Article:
Wes
     
  9. Petebass

    Petebass

    Dec 22, 2002
    QLD Australia
    Yep that's better. According to WinISD Pro, with those 2 ports the cab is tuned to 50Hz. So you're only 1.5dB up at 70Hz now which is close enough.to flat for most people.

    Speaker design is as much an artform as playing bass is. I've still got a lot to learn about this aspect of speaker design. Some companies deliberately create humps at certain frequencies (Eden, Carvin) and as sales will tell you, there's a lot of people who go for that type of sound. From a design point of view it's more complicated that "sticking a speaker in a box that's too small" because that usually creates all sorts of problems in terms of excursion and placing the hump in the right/wrong spot.

    But it that was the definitive answer, there would be no such thing as Acme or Accugroove or any other company that sell so many cabs based of flat response.

    Avatar does everything wrong in terms of "classic" speaker design theory. The cabs are often tuned high and are, in theory, likely to to fail due to speaker excursion when driven hard. They aren't supposed to be deep enough for bass. And those 6dB attenuators on the horns are so primitive that they're not supposed to keep up with more modern designs, again in theory. But Avatar have many satisfied customers who like the sound and don't blow em up.

    It gets confusing. But the beauty of building your own cabs is that you're in control of all that garbage. That can be a bad thing though, especially if you don't know what you want in a speaker.

    The only way to wrap your brain around it all is to experiment. I've got 5 very different speaker cabs now, some of them I made, some I bought. Because they're all so different I've been able to form my own opinions of what sounds best at the sort of gigs I do. Personally I prefer a frequency hump at 100-300 Hx from my 15's and 4x10 cabs, but I like my 2x10's to have less bottom end and a flatter response in the mids and highs. I find myself cutting everything below 70Hz at most gigs therefore I don't bother with all that "flat to 30Hz" theory. That means I have to be wary of speaker excursion, especially when I'm on the 5th string.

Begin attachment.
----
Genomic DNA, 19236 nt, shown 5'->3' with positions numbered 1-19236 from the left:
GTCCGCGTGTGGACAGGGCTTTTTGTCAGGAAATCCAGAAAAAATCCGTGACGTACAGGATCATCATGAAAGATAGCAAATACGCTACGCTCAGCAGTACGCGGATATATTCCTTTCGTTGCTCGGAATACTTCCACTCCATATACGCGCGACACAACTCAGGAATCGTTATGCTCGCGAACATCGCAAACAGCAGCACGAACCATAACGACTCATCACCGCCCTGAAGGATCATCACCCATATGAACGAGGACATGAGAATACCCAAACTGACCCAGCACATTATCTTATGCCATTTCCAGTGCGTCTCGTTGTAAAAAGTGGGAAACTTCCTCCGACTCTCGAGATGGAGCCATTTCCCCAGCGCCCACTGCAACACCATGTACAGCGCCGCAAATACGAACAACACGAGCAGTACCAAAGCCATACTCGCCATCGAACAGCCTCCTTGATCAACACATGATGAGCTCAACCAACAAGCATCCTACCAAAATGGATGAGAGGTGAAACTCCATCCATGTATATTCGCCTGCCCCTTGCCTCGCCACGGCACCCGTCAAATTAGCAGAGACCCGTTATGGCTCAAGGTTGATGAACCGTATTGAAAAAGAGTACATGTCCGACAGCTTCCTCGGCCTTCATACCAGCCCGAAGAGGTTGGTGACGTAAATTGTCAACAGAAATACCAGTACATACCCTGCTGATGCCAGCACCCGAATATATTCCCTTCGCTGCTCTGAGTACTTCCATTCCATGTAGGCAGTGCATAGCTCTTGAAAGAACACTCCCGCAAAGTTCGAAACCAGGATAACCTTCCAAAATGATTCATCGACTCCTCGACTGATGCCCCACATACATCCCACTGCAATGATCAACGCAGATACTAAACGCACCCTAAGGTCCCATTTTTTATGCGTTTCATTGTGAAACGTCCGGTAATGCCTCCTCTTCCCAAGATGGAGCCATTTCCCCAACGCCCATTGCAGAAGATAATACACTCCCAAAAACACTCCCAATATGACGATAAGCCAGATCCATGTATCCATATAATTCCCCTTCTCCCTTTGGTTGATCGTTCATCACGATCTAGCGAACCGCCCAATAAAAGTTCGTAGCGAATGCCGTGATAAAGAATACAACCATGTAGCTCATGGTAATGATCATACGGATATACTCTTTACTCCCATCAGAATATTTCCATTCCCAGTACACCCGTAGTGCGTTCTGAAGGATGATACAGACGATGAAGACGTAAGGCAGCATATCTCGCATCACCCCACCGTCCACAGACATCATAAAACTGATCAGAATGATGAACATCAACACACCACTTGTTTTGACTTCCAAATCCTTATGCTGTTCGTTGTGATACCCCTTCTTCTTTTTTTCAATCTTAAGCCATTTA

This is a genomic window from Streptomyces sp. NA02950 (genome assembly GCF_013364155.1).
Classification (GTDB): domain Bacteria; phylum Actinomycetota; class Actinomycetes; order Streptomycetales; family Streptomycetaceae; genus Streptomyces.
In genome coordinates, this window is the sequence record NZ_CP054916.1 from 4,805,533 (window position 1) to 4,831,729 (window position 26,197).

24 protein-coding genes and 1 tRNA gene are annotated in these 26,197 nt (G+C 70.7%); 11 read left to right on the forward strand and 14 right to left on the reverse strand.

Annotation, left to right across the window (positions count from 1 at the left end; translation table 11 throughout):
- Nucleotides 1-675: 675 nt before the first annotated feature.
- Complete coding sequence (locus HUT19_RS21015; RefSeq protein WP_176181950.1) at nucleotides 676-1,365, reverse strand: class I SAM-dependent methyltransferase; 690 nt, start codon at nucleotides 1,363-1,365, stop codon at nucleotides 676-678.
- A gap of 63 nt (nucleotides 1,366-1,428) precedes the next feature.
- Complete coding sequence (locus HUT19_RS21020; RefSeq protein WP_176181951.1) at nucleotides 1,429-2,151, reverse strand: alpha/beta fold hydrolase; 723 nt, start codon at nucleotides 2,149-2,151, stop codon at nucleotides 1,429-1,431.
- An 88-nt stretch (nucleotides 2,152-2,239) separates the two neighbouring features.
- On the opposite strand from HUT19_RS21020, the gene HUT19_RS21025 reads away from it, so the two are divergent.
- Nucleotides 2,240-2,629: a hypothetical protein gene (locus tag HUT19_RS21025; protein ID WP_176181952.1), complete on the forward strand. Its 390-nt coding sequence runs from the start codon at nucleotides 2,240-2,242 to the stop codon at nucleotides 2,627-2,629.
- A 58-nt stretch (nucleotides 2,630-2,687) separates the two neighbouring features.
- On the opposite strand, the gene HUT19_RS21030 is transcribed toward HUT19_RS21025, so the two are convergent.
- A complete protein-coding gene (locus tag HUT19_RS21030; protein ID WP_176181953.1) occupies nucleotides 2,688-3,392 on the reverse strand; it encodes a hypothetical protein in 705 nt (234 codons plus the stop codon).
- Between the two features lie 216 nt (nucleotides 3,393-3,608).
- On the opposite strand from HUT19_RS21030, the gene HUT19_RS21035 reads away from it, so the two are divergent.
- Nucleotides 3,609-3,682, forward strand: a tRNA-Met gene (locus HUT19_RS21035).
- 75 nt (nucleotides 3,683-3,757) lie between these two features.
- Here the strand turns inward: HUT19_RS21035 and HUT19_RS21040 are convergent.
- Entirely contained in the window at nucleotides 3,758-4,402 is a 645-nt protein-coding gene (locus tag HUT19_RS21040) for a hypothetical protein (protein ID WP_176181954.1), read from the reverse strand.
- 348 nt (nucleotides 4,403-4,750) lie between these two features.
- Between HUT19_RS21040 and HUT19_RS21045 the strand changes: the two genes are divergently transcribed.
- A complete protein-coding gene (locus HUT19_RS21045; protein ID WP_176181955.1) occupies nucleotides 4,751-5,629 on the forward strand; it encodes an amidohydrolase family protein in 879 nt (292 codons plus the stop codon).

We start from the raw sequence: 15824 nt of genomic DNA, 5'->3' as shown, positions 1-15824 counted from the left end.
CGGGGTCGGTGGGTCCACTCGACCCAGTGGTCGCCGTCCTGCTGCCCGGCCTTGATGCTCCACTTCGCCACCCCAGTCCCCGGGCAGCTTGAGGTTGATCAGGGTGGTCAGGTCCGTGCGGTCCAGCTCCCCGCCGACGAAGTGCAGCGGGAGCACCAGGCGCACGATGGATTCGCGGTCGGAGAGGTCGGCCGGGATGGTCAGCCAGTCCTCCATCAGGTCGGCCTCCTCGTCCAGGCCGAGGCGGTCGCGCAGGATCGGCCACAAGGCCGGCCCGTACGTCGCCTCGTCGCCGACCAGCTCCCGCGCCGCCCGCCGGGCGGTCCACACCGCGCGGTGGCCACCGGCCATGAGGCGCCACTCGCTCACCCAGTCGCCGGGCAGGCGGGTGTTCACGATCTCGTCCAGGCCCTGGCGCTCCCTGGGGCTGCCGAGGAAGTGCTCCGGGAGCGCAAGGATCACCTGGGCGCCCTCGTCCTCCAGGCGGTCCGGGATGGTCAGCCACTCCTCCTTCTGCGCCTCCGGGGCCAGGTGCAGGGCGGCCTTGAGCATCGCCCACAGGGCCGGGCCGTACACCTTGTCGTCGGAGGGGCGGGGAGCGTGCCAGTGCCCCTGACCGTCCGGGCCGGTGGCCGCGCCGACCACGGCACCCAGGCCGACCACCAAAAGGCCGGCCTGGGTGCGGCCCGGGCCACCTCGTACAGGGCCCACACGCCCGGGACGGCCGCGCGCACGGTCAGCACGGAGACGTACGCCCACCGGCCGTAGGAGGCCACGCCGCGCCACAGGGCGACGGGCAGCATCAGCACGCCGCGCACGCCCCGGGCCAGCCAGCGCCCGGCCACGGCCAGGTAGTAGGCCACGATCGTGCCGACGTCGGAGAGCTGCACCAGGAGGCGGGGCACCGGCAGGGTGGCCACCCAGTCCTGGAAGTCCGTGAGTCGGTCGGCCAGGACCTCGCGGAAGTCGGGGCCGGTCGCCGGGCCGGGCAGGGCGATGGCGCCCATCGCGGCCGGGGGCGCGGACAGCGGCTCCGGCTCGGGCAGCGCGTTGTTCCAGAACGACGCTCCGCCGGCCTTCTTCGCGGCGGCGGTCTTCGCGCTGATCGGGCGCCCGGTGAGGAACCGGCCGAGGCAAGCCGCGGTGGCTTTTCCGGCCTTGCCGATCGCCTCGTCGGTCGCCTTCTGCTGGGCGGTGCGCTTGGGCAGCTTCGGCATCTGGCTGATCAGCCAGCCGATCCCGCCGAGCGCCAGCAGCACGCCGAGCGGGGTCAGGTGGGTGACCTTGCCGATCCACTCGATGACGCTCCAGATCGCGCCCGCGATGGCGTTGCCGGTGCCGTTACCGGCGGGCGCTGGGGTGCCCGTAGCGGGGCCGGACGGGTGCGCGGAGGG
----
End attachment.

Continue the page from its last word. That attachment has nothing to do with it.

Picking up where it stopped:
So I take all that into account whe I build my cabs. The result would probably be a disaster if released commercially but I don't care. They sound the way I want them to. Each cab has it's surprises too. You can design till you're blue in the face but design software can't account for the natural colourations and tones of the speaker itself. Every speaker has it's own voice. Two speakers with identical frequency response graphs can sound very different to the naked ear because thay'll have differences in the voicing and phase response.

    Somewhere along the line you've gotta stop designing and just build the thing. Suck it and see. Treat it like a prototype if you like, but make sure you have fun with it and learn from the experience.

    Oh and we want pics :)
     
  10. Wes Whitmore

    Wes Whitmore Supporting Member

    Mar 10, 2003
    Columbus, OH
    Well, I can always mock up some test boxes and tweak them until I get it close to where I want it. I just hope I am starting with the right speaker. i know you guys are always looking for the magic speaker that hasn't been created yet, which is a little discouraging for me I guess. All I can do is read reviews of commercial cabs, try to get ahold of the same drivers, and copy the cab design as much as possible.
    I dont really want to stray too far away from the delta lf, but should I even consider the deltalite 12? It weighs less, seems to extend lower. It just doesnt have as high of a wattage rating. It looks like it can work well in a 3ft enclosure tuned to 42 Hz, but i think I can get 2 of the 10s in the same size enclosure with better results.
    Thanks for your time,
    Wes
     
  11. Petebass

    Petebass

    Dec 22, 2002
    QLD Australia
    The deltalite 12 doesn't extend lower than the 12lf. I managed to get a similar response curve but the deltalight 12's cab had to be closer to 4cu.feet than 3. At 3 Cu.feet and tuned to 42 Hz, it's -3dB at 53Hz. If it were me, I'd be leaning towars the Lf but only slightly and mostly because of the power rating.

    I like the look of those Deltalights 10's. Remember that I like 2x10 cabs that don't have too much bottoms. at 3cu.feet, than 2x10 cab is -3Db at 60Hz.

    To help you decide, I've printed a graph for you with the frequency response for all 3 cabs. The green line is the Delta 12LF (3cu.feet, 50Hz). The orange line is the Deltalite 12 (3cu.Feet, 42Hz). The Red line is the 2x Deltalite 10 (3cu.feet, 55Hz).
     
  12. Wes Whitmore